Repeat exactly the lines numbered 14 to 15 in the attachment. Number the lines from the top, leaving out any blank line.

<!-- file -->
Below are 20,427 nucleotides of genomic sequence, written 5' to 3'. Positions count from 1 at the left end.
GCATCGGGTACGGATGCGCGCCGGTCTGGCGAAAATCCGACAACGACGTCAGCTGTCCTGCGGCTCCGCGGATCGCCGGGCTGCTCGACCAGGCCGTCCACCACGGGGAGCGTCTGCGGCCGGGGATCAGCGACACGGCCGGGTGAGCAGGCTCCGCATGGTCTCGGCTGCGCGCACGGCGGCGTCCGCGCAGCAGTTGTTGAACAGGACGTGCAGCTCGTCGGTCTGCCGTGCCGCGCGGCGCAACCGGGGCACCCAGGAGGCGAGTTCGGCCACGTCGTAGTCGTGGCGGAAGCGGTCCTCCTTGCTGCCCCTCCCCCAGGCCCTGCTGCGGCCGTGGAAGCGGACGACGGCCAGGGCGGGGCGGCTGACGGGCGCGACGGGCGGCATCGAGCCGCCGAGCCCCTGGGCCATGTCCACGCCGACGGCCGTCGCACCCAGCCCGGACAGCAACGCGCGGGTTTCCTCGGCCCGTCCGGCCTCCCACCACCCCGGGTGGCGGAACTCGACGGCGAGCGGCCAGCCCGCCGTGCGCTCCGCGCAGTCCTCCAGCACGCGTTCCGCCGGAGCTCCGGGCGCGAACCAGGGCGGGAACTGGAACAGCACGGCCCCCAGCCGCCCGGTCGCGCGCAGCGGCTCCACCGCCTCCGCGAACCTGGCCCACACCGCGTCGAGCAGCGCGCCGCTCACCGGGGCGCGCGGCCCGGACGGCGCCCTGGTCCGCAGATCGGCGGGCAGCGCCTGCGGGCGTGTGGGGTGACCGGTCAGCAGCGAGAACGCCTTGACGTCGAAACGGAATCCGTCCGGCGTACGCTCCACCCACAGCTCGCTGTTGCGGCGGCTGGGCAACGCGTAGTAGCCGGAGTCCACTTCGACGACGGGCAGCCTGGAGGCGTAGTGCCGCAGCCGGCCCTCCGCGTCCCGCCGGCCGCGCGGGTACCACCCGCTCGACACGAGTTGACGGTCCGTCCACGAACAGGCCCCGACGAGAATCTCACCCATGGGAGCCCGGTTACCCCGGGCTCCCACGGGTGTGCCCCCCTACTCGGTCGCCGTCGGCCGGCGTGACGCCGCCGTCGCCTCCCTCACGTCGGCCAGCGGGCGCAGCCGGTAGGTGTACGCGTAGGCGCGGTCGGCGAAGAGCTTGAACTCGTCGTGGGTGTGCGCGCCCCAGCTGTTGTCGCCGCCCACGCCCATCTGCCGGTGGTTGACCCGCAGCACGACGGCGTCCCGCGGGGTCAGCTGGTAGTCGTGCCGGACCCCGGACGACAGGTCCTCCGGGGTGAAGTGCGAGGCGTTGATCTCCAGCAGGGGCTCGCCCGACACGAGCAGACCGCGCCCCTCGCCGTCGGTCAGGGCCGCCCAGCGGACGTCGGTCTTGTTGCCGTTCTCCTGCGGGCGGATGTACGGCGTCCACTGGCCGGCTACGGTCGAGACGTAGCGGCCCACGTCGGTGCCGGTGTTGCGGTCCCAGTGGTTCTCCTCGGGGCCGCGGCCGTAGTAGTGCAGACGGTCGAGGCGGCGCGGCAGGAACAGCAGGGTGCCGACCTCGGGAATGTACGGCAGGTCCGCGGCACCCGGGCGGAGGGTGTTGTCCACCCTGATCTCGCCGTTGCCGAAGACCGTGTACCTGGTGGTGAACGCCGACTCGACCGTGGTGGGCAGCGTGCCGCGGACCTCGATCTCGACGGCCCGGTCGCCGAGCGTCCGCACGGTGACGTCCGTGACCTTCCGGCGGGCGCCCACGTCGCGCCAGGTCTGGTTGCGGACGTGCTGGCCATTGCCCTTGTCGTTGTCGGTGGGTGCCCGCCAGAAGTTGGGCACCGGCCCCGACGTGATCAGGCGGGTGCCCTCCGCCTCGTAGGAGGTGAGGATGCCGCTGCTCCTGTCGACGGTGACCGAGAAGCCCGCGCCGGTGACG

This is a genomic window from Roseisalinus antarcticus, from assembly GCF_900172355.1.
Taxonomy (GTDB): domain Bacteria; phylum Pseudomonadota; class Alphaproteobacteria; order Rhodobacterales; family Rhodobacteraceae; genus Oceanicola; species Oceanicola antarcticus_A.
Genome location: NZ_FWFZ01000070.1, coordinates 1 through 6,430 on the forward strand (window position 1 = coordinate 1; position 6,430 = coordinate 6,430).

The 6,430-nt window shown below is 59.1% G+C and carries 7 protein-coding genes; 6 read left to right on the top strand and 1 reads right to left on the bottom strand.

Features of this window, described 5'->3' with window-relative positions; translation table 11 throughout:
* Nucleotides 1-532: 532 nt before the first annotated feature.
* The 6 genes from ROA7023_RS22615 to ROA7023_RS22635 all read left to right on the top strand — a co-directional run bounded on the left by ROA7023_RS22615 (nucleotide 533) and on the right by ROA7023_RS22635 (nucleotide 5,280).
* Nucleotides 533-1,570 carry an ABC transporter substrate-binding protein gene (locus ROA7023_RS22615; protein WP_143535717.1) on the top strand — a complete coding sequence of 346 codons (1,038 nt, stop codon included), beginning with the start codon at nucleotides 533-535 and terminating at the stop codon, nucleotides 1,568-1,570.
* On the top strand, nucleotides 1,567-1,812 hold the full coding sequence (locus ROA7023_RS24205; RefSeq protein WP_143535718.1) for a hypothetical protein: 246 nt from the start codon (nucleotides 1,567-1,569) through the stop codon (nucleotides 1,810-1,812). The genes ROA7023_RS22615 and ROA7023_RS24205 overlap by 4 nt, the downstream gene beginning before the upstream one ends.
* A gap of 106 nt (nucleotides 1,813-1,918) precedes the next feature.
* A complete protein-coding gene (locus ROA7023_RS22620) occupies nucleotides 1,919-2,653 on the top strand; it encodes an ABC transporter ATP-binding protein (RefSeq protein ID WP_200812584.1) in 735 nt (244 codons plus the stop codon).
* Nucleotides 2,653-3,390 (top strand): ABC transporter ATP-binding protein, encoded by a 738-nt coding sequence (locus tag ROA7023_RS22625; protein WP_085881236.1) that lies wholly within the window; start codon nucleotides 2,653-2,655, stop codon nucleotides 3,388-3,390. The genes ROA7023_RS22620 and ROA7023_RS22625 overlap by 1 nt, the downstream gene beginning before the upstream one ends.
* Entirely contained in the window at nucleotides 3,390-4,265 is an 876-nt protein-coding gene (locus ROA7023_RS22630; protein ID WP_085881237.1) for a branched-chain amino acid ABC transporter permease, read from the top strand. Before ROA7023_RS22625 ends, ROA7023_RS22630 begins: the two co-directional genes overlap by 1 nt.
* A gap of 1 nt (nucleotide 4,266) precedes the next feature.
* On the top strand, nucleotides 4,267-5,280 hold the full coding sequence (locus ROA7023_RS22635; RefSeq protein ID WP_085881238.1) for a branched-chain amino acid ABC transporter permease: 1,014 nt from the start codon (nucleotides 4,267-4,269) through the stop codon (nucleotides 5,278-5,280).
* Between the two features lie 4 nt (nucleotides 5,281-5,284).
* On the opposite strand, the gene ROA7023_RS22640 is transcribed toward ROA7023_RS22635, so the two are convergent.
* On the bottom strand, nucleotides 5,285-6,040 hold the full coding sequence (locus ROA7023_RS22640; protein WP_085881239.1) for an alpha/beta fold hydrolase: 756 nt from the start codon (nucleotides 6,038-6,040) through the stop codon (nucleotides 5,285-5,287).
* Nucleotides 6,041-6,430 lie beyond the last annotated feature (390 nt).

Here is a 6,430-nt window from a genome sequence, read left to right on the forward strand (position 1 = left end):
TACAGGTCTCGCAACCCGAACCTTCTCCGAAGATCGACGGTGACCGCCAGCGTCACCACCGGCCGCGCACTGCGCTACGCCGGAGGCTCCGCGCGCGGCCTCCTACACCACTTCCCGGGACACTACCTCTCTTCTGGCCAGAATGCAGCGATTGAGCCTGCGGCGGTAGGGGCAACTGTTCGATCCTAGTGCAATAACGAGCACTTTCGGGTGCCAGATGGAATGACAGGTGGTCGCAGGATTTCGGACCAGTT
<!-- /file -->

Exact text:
* Nucleotides 2,653-3,390 (top strand): ABC transporter ATP-binding protein, encoded by a 738-nt coding sequence (locus tag ROA7023_RS22625; protein WP_085881236.1) that lies wholly within the window; start codon nucleotides 2,653-2,655, stop codon nucleotides 3,388-3,390. The genes ROA7023_RS22620 and ROA7023_RS22625 overlap by 1 nt, the downstream gene beginning before the upstream one ends.
* Entirely contained in the window at nucleotides 3,390-4,265 is an 876-nt protein-coding gene (locus ROA7023_RS22630; protein ID WP_085881237.1) for a branched-chain amino acid ABC transporter permease, read from the top strand. Before ROA7023_RS22625 ends, ROA7023_RS22630 begins: the two co-directional genes overlap by 1 nt.